The pathway to becoming a scientist leads through graduate school, and graduate admissions committees are the gatekeepers. How do they determine who will be successful in a research career and who will not? Admission processes vary widely by discipline and are often opaque, but we do know that the top two strongest predictors of admission to graduate school in general are GRE scores and the selectivity of the student’s undergraduate institution.
Though these factors may determine admission, do they really predict success in graduate school and beyond? The Educational Testing Service (ETS), which produces the GRE, cautions departments against relying too heavily on GRE scores alone, stating that the test “does not and cannot measure all the qualities that are important in predicting success in graduate study,” such as motivation, grit, and a sense of curiosity that can drive scientific discovery. Furthermore, GRE scores correlate strongly with race, ethnicity and gender, placing underrepresented students at a disadvantage in the process and potentially shutting out those with potential to excel.
An emerging solution is holistic review, a university admissions strategy that assesses an applicant’s unique experiences alongside traditional measures of academic achievement such as grades and test scores. Evidence supports the use of holistic review in undergraduate admissions and in the health professions, but the extent to which graduate programs are using the practice (and using it right) is less well-known. Universities and research funders like the NIH and NSF have become increasingly aware of the role of admissions in shaping the future scientific workforce, making this topic ripe for further inquiry and discussion.
On November 3, from 12:00-1:00 p.m. Eastern Time USU, APLU and the Council of Graduate Schools (CGS) will host a webinar on holistic review in graduate admissions to explore what we know and what we don’t know about the practice, and how we can fill critical gaps in evidence. Because of the urgent need for diversity in science fields, we will highlight some of the things schools might look for during the admissions process that predict achievement in these disciplines. We’ll also talk about a proposed pilot of holistic review in the graduate school context. If you’re interested in admissions, diversity in STEM, or graduate student success generally, this webinar is for you.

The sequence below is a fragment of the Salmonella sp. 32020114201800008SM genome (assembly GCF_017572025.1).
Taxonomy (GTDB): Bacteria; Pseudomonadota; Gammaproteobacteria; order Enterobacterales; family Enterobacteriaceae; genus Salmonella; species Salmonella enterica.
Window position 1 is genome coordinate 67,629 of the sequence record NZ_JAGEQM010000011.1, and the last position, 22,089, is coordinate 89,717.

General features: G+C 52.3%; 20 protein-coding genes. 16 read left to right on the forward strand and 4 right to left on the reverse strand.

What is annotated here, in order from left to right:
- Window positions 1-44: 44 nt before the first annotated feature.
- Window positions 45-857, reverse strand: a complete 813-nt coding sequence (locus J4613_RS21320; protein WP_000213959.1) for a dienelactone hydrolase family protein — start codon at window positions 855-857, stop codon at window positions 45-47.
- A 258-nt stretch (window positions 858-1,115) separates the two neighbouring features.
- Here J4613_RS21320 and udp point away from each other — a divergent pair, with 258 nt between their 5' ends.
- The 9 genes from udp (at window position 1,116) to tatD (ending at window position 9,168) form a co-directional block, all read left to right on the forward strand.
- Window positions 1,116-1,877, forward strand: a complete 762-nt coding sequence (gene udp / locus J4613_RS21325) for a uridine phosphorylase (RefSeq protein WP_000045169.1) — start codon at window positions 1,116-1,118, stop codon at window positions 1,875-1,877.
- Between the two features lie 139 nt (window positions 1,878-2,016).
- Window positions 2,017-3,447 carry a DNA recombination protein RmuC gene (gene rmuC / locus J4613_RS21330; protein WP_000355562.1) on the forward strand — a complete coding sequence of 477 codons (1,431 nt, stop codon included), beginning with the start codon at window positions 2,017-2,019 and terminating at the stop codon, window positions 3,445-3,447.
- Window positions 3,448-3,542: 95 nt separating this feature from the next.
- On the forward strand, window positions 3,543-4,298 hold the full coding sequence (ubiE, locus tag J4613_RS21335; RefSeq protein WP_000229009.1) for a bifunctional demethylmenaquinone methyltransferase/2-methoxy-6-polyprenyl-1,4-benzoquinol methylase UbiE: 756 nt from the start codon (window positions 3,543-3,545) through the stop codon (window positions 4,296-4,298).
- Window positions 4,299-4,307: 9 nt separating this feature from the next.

- Courtney Ferrell Aklin, Ph.D., Program Director within the Office of Special Programs in Diversity at the National Institute of Neurological Disorders and Stroke (NINDS). A clinical psychologist by training, Dr. Aklin manages a portfolio of cooperative agreements and research programs related to diversity.
- Julia Kent, Ph.D., Assistant Vice President for Communications, Advancement and Best Practices at the Council of Graduate Schools (CGS). She has conducted research on a broad range of topics in graduate education, including PhD career pathways, diversity issues, and graduate admissions processes, as well as a Hobsons-supported initiative on holistic review in graduate admissions.
- Ambika Mathur, Ph.D. Associate Provost for Scientific Workforce Training, Development and Diversity, and Dean of the Graduate School at Wayne State University. Dr. Mathur has worked extensively to develop a diverse workforce at both the undergraduate and graduate levels. She serves as a PI on a five year $21 million NIH grant to develop a pipeline for underrepresented students into graduate programs (Building Infrastructure Leading to Diversity, BUILD).
- Keivan G. Stassun, Ph.D., Stevenson Endowed Professor of Physics & Astronomy and Senior Associate Dean for Graduate Education and Research at Vanderbilt University. Dr. Stassun is also founding director of the Fisk-Vanderbilt Masters-to-PhD Bridge Program, through which Fisk has become the top producer of African American master’s degrees in physics and Vanderbilt has become the top producer of PhDs to underrepresented minorities in physics, astronomy, and materials science. He is co-author of the Nature article A Test that Fails, which describes how reducing emphasis on the GRE and increasing attention toward other qualities that predict success in graduate school will improve diversity in STEM fields.
We hope you can join us on November 3 for an engaging conversation on the opportunities and challenges of using holistic review to strengthen diversity in the scientific research workforce. Click here to register